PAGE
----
A common criticism of nullopathy is that it cannot be combined with other modalities. Skeptics say that it is impossible to do something and nothing at the same time. This is certainly true, but it is naive: you can combine the principals of nullopathy with other modalities. For example, nullopathic pills are called “homoeopathy”.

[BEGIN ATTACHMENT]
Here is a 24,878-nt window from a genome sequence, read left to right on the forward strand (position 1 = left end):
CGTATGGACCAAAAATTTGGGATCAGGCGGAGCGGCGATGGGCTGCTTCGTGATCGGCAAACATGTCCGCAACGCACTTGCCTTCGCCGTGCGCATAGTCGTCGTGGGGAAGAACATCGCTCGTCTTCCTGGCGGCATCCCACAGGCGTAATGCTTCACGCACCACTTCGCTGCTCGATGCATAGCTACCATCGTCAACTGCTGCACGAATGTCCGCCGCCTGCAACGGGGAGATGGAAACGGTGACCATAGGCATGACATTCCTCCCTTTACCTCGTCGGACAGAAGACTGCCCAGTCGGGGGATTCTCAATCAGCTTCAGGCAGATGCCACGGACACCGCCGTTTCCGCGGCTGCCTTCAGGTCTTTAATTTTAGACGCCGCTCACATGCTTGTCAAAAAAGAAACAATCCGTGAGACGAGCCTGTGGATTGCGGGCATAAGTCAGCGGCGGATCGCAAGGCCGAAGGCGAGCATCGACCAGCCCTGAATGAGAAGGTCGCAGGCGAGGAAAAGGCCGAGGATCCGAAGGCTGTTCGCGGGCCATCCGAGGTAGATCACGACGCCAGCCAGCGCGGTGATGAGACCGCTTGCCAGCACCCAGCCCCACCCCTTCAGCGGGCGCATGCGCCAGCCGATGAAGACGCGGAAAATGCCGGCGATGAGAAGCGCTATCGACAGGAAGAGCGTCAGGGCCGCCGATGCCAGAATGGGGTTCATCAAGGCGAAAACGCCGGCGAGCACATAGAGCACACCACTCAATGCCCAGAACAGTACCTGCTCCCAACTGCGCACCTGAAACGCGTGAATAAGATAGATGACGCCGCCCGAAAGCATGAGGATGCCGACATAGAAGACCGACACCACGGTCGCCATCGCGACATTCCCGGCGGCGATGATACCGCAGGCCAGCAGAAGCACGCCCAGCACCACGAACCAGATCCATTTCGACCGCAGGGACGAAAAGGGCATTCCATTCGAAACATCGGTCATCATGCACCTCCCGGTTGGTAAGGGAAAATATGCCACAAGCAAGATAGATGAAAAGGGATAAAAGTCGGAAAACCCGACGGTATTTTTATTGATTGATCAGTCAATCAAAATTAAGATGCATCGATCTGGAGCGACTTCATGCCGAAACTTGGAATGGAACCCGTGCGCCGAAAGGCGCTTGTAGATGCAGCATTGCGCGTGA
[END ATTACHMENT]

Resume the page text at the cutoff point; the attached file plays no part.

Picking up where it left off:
I’ve just read about a very interesting study on David Colquhoun‘s blog about acupuncture. Apparently, some German researchers have compared acupuncure to conventional medicine and found it to be better. They also tried an arm of “sham” acupuncture, where the acupuncture was done all wrong, which worked just as well as the real acupuncture. The so-called “bad science bloggers” say that this shows that acupuncture is a placebo, but this fails to consider the nullopathic component of ‘sham’ acupuncture, which is a potentially confounding factor. This study equally well supports the conclusion that nullopathy is as good as acupuncture.